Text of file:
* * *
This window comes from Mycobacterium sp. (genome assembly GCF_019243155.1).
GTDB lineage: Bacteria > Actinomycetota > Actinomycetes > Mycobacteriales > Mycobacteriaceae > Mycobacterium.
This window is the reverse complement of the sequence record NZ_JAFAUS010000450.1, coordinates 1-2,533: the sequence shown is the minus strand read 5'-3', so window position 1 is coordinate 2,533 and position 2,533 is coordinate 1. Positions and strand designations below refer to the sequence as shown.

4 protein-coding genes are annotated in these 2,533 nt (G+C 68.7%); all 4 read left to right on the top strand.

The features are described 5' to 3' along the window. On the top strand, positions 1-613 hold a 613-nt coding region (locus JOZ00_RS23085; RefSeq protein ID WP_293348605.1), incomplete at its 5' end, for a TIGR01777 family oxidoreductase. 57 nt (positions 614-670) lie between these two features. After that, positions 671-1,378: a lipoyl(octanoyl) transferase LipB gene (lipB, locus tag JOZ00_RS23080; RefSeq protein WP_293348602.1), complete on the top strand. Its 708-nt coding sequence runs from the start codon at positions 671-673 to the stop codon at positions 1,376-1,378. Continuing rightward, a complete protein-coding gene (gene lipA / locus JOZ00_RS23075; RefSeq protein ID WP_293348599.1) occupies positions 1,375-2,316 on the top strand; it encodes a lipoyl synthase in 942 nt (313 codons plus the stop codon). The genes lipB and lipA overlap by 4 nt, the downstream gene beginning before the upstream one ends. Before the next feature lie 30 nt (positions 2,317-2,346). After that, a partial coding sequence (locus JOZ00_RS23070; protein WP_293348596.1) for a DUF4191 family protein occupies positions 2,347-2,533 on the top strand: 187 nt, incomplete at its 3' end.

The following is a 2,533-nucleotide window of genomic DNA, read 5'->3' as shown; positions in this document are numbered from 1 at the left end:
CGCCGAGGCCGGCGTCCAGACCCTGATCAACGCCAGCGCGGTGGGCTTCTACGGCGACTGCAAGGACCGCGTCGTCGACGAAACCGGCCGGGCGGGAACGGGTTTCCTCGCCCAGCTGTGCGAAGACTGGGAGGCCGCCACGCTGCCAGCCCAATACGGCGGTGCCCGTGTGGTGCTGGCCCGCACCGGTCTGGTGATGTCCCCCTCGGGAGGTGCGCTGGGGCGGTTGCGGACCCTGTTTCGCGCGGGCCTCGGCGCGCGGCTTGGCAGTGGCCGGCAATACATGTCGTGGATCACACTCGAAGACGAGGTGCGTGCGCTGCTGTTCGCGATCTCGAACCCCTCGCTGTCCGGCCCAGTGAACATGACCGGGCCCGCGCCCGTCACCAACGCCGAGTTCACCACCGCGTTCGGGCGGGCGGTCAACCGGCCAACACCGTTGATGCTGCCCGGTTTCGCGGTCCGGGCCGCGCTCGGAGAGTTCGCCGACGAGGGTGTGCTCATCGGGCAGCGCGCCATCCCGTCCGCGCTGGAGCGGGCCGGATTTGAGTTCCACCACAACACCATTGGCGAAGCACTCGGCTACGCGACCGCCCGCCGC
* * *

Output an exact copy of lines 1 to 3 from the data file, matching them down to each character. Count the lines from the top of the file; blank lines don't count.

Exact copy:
This window comes from Mycobacterium sp. (genome assembly GCF_019243155.1).
GTDB lineage: Bacteria > Actinomycetota > Actinomycetes > Mycobacteriales > Mycobacteriaceae > Mycobacterium.
This window is the reverse complement of the sequence record NZ_JAFAUS010000450.1, coordinates 1-2,533: the sequence shown is the minus strand read 5'-3', so window position 1 is coordinate 2,533 and position 2,533 is coordinate 1. Positions and strand designations below refer to the sequence as shown.